“Believe” begins with an elaborate, nearly three-minute shot (or collection of shots seamless stitched together) that starts in the car in which Bo (Johnny Sequoyah), a little girl, is riding with her foster parents, and ends in the rain outside its wreck. Camerawork like that isn’t unheard of on television — “True Detective” had a much-discussed even longer take at the end of its fourth episode. But it’s certainly rare, especially on a network series, and it serves as a bold reminder that “Believe,” which premieres on NBC this Monday, March 10th at 10pm before heading to a regular Sunday night spot, is the creation of newly Academy Awarded director Alfonso Cuarón.
Cuarón also directed the pilot of “Believe,” his first stint working in television since he established his film career, and while it isn’t filled with anything else as flashy as that opening shot, it’s a very solidly made episode that sets out promising if not unfamiliar elements for a contemporary drama with a touch of fantasy.
Bo isn’t just a normal child — she has gifts, can see the future in flashes, can make things happen with her mind, though she doesn’t yet have any control of her budding talents (other than her preternatural telegenic qualities). Because of this, there are two groups warring over her — one, lead by Skouras (Kyle MacLachlan), that has nefarious intentions, and another, led by Winter (Delroy Lindo), that’s trying to protect her.
And then there’s Tate (Jake McLaughlin, of “In the Valley of Elah”), the wrongly accused convict Winter saves from death row in order to recruit as Bo’s protector. The “Believe” pilot sets up a series in which Bo and Tate will be constantly on the run, pursued by Skouras’ forces and helping people along the way with Bo’s powers — a surprisingly old school format. But Tate’s gruff practicality and Bo’s unimpressed brattiness toward her new protector cuts through the potential cutesiness of their pairing — the two feel like a lightweight revisiting of the characters played by Clive Owen and Clare-Hope Ashitey in Cuarón’s “Children of Men.” Skouras has impressive resources and ruthless operatives on his side — including, in the pilot, a very capable character played by Sienna Guillory. But Winter has his own forces, a steady number of well-placed allies, and the help of the brisk Channing (Jamie Chung), who doesn’t take kindly to Tate.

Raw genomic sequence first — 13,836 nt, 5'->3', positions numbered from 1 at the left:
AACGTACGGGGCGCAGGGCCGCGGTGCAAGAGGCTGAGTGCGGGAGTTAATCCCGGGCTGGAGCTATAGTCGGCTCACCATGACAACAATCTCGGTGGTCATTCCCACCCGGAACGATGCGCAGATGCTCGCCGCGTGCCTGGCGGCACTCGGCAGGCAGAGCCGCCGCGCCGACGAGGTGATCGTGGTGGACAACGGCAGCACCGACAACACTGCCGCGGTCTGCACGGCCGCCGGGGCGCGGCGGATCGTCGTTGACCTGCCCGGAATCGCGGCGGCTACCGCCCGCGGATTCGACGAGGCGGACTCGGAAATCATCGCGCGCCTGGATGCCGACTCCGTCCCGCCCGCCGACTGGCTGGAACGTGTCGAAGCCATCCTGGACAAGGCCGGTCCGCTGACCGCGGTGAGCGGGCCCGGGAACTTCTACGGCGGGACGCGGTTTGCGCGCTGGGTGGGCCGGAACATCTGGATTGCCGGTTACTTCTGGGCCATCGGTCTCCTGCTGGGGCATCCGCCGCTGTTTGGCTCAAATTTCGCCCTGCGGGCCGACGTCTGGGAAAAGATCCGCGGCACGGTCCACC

How “Believe” will fair past its promising first episode is a not insignificant question. It has already faced some turnover, with Cuarón’s co-creator Mark Friedman having departed the series along with Dave Erickson, who was brought on to replace him — Jonas Pate (“Shrink”) and Hans Tobeason (“Birds of Prey”) are now sharing showrunning duties. And it’s hard to imagine the very in-demand Cuarón is going to be able to spend much time being involved in the day-to-day of the series — his involvement will likely be of the more from-high sort of J. J. Abrams, who’s also an executive producer here.
But there’s no reason to count of “Believe” falling apart already — the pilot doesn’t reinvent the wheel, but it summons a legitimate touch of wonder in Bo’s powers and her interactions with a doctor at the hospital to which she’s brought. And while Cuarón has recently told some giant stories on the big screen, this one feels appealingly intimate despite its backdrop of conspiracies — a grumpy, untrusting man and the girl who’s going to drag him back to being a better person, one paranormal feat at a time.